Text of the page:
How do you meet patient care and student learning needs, and fulfill the hospital’s mission, all while working with limited resources? For the first time ever, St. Mary’s General Hospital, Kitchener, began offering a university-level course, developed by Dr. Erin Tjam, Director of Research, to 4th year Kinesiology/Phys. Ed. students. The Multidisciplinary Field Practicum in a Health Care Setting course is designed to have students learn on-site and work with the Alternate Level Care (ALC) patient population in our acute care hospital. This past winter, students from Wilfrid Laurier University (Waterloo) began attending classes at St. Mary’s, while concurrently providing help to the ALC patient population, a group that needs much attention and care.
“The concept of ALC was introduced throughout Canada less than 15 years ago. The term ALC refers to patients who no longer require acute care treatment, but remain in an acute care setting, unable to be discharged because they are awaiting placement in another facility, or they lack support in their pre-morbid living arrangement,” says Dr. Tjam. ALC patients are typically older (65+ years), and may have one, or more, of the following characteristics: on multiple prescription drugs, limited family support, impaired cognition, reduced self care ability, low functional status, and frailty. These older and frail people often take longer to recover from acute illness and accidents than young people. As they are often unable to be discharged because they are awaiting a placement in another facility, ALC patients have been given many alternative names, the most common being “bed-blockers”.
In the current health model ALC patients are not considered a priority and are allocated minimal health-care funds. However, these patients still require care, stimulation and activity. Currently, hospitals are operating beyond their capacity, and proper rehabilitation for these patients is lacking. Due to this inconsistent level of care older patients are at risk of nosocomial deterioration. In one study, patients were discharged in worse shape than before their acute illness, and approximately one third of these patients had a decreased ability to perform activities of daily living (ADL) than before their acute illness (Landefeld, 2003). Some of the major problems documented regarding long-term care for ALC patients include: malnutrition, pressure sores, and urinary incontinence (Brymer et al., 1995).
This unique group of patients will increasingly become more important as the current population ages at an alarming rate. The current health care system is not equipped to provide medical, functional and social care needs to patients who are advanced in age. Due to the future increase of the aging population and the need for better conditions of care for these patients, a different model must be utilized within health care.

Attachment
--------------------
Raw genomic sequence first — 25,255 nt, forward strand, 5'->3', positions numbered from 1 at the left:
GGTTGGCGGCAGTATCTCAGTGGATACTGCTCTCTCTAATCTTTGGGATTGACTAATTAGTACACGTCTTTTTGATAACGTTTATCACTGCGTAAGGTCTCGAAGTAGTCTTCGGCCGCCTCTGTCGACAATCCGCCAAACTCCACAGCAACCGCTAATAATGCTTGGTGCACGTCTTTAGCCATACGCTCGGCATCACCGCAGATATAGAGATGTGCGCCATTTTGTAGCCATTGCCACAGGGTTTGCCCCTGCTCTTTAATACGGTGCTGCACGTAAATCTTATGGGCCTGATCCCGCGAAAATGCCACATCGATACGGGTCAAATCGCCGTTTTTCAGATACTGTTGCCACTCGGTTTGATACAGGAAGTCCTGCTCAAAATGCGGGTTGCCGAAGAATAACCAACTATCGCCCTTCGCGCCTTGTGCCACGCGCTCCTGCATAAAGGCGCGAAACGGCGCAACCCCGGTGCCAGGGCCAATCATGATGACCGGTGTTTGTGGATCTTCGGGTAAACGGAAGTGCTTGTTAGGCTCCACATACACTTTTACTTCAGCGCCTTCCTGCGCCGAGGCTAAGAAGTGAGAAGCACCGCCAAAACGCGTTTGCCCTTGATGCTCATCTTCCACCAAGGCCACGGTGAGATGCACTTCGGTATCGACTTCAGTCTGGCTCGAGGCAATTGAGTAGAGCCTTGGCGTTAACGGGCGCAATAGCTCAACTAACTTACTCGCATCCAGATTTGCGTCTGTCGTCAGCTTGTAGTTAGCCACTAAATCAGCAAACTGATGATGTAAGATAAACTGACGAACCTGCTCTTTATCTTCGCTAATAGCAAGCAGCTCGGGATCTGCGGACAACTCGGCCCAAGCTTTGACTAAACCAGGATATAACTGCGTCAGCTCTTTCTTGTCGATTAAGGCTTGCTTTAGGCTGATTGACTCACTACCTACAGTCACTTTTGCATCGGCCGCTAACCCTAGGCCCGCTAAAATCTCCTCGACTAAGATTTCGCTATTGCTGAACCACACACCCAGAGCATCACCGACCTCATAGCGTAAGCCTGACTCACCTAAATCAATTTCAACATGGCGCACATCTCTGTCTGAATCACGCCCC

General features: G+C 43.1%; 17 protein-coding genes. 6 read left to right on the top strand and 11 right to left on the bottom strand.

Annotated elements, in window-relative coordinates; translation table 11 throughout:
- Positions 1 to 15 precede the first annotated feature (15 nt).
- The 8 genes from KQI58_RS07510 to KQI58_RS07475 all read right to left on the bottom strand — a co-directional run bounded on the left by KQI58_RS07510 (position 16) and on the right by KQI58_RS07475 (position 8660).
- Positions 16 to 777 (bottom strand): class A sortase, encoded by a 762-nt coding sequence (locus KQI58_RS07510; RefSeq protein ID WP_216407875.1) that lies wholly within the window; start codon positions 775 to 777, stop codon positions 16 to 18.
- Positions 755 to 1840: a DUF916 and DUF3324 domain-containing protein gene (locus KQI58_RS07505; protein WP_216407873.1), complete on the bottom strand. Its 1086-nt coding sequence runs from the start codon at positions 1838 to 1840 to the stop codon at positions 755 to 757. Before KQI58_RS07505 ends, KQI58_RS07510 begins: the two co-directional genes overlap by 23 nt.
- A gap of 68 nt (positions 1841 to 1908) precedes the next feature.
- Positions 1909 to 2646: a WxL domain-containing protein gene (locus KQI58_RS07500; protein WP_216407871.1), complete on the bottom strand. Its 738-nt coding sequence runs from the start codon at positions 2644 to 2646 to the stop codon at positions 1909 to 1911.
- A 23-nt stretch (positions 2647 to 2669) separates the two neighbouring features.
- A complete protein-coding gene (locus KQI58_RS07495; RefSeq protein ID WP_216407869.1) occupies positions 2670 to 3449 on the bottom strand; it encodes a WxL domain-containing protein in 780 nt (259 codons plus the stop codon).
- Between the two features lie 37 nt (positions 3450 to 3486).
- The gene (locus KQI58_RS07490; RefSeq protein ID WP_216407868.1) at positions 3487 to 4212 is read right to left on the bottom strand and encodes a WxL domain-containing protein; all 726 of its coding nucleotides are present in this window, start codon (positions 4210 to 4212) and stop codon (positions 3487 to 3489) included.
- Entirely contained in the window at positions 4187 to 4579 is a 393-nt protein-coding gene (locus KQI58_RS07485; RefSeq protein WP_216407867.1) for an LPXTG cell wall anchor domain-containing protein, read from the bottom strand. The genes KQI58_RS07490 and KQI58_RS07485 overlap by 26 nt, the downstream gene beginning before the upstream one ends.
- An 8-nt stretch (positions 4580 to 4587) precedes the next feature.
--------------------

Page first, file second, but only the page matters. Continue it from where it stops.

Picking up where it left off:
In the past, our strategies for dealing with the ALC population were limited. As part of St. Mary’s desire and mission to provide excellent, compassionate care, we needed to find a way to stimulate the ALC patients, physically and psychologically, even though their acute care stage was complete. Members of the Medical Program Steering Committee explored avenues for providing care to ALC patients, and the idea of a university level course was born. Having qualified students work with ALC patients eases the workload for nurses, and allows the student to gain experience. This type of course – with the dual mission to meet patient needs and provide learning opportunities at the university level – is truly innovative.
“We are offering university students first-hand experience of how we care for a particular patient population. They, in turn, get to use their academic learning with the ALC patient,” says Dexter Jones, Director of Decision Support.
“The combination of workshops given by our experienced staff in many specialty areas such as living and working with disabilities; health, illness and geriatric care; spiritual and emotional well-being; and health-care support and decision issues; as well as the job-shadowing of mentors makes this course multidisciplinary and experiential,” says Sandra Rains, Assistant VP of Patient Care.
With this approach to providing additional support to the ALC population, they benefit by receiving various forms of stimulation while the students gain health-care knowledge and hands-on experience. In turn, the hospital continues to fulfill its mission in a new, innovative way, and is able to expose future health care workers to the inner-workings of the organization. This course also enables St. Mary’s to give back to the community and help students with the gift of experience and education. It is truly a win-win situation for all.